Antoni's Wire Service

Date: Fri, 5 Mar 1999 23:42:14 -0400 (AST)
From: Antoni Wysocki
To: Antoni's Wire Service
Subject: the next "MAI campaign"?


Of late it seems that not a day passes but it brings word of new developments relating to biotechnology. To mention just one : the Friends of the Earth (UK) released a media advisory on Wednesday, March 03/99 dissecting a leaked government memorandum. The secret report on genetically engineered provender, prepared expressly for Tony Blair's Cabinet, includes such embarrassing items as :

If environmental damage is shown to occur, how much do we tolerate as a justifiable cost? Or do we believe that any damage should justify a halt? (The latter is unlikely to be true but will be difficult in presentational terms). -

Unless I miss my guess, with the increasing furore around issues of biotechnology we have the makings of a global campaign on the order of that against the MAI.

While such speculation may appear implausible in light of the near invisibility of the subject in mainstream Canadian newsmedia one must consider the centrality of biotechnology in policy debates in the European Union and elsewhere. It is startling to realize just how sharply drawn the sides are becoming : supported by a thinning list of cronies (principally Canada and Argentina now that Brazil and the UK have begun to move against genetically modified crops) the US is dramatically exposed as the heavyhanded champion of rapacious multinational firms. Meanwhile, popular movements in countries around the world - increasingly abetted by their governments - are strenuously resisting this new imperialism. The recklessness of Washington and its fellow travellers - their thuggish attempts to push an unwanted package of potentially catastrophic products which offer only the vaguest promise of future benefit - could scarcely be more apparent.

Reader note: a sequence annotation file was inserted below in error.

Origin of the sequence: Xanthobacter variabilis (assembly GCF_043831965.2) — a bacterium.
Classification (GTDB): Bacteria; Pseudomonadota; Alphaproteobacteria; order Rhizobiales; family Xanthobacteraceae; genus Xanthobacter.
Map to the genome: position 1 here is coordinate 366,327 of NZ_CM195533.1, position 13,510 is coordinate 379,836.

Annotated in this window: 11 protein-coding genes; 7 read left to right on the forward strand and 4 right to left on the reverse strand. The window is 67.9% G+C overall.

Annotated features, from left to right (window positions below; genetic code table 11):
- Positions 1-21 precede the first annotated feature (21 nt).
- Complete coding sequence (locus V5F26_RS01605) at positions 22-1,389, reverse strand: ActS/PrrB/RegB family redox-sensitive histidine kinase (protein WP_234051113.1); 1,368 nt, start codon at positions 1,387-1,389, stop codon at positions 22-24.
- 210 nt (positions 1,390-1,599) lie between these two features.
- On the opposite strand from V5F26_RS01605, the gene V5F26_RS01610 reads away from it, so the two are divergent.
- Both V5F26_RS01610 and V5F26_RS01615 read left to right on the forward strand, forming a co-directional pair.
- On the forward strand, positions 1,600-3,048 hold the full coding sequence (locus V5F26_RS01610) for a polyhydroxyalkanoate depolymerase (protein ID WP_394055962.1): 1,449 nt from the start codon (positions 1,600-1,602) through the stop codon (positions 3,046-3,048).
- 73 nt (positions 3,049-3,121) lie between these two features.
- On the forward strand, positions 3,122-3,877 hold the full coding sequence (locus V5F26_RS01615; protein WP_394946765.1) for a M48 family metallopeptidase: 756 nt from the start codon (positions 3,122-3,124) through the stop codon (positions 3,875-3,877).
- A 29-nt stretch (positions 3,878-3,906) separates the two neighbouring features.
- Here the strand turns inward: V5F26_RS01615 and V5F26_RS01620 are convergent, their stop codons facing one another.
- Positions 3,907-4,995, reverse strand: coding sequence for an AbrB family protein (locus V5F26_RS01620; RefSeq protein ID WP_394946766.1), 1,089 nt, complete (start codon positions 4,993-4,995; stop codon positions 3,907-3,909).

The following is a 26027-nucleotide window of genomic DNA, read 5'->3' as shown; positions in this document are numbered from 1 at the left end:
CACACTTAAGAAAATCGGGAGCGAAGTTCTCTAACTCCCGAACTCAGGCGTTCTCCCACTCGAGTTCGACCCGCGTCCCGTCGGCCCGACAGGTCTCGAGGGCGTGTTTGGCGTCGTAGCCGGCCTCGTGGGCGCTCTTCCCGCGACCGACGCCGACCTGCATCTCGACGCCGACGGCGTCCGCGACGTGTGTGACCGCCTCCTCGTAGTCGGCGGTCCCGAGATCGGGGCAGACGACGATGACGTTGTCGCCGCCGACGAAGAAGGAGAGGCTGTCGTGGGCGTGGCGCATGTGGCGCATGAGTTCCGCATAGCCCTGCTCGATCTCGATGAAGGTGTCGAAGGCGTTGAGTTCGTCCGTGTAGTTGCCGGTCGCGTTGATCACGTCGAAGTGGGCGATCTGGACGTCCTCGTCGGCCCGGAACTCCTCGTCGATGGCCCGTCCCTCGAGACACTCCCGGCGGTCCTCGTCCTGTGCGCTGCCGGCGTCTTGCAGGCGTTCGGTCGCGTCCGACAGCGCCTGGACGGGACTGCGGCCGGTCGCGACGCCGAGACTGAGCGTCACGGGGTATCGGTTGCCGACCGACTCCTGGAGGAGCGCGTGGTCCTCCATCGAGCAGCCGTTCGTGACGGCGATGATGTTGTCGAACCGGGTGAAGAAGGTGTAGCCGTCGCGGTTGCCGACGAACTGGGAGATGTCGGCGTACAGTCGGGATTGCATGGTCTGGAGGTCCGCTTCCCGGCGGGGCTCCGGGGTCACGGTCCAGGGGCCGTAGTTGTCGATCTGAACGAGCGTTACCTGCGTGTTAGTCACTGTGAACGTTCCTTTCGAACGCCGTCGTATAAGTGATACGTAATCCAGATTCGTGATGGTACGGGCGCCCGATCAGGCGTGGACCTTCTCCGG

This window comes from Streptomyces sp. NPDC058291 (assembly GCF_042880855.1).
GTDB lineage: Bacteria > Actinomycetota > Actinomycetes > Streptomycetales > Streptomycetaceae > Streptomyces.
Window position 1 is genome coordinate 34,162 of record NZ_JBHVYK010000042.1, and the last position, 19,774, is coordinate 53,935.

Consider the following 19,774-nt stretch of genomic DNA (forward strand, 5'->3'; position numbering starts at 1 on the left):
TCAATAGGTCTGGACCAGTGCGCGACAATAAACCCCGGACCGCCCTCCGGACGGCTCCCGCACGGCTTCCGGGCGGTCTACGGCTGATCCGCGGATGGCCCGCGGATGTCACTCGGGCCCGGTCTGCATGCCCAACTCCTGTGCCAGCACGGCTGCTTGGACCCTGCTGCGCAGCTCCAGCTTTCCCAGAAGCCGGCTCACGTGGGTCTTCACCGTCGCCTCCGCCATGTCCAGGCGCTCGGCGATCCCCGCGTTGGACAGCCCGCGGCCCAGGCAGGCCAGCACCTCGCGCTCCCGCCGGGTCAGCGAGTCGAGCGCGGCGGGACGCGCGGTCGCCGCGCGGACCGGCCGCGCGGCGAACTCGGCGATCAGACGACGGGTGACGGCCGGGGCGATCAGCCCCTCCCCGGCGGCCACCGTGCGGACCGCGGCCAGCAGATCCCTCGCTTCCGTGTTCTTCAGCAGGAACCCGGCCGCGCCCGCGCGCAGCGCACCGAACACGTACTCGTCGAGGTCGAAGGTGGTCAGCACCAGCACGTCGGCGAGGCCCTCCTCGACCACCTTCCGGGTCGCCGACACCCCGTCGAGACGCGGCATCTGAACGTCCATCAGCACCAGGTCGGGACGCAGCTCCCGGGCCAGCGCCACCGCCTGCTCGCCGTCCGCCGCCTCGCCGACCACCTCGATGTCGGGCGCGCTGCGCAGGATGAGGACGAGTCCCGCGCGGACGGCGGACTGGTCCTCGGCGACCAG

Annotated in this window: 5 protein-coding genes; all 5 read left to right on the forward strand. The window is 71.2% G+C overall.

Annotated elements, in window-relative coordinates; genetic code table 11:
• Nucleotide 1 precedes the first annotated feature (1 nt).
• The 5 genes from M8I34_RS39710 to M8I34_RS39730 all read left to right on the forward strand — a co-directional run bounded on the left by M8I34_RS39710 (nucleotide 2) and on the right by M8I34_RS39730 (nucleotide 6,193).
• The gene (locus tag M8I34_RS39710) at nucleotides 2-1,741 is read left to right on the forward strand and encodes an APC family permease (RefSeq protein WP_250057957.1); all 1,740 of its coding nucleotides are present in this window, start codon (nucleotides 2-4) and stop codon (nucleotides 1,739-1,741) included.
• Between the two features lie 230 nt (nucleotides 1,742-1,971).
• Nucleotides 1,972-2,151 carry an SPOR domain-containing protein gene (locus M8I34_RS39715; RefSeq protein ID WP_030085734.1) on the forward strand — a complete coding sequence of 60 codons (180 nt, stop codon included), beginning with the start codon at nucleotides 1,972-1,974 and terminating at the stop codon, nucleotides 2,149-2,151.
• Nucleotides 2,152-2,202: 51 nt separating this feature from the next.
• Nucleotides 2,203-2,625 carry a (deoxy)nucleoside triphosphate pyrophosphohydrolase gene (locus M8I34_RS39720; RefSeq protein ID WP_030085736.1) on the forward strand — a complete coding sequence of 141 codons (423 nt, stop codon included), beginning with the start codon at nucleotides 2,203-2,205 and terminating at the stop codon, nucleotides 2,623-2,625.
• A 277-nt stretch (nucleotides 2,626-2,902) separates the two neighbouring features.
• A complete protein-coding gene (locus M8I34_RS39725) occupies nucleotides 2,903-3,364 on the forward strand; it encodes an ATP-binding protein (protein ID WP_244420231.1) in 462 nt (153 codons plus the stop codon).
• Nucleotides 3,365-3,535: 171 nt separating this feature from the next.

I would argue that the struggle against the MAI was based on two main perceptions : (a) the treaty would have had harmful "real world" effects (e.g. propelling a "race to the bottom" in labor and environmental standards); (b) the treaty would have derogated democracy by transferring legal power to unaccountable corporations at the expense of elected officials. In addition to the observations made in the preceding paragraph on the international character - and straightforward "good guy/bad guy" demarcation - of the biotechnology imbroglio, I would submit that the matter likewise parallels the MAI issue in terms of the concerns cited immediately above.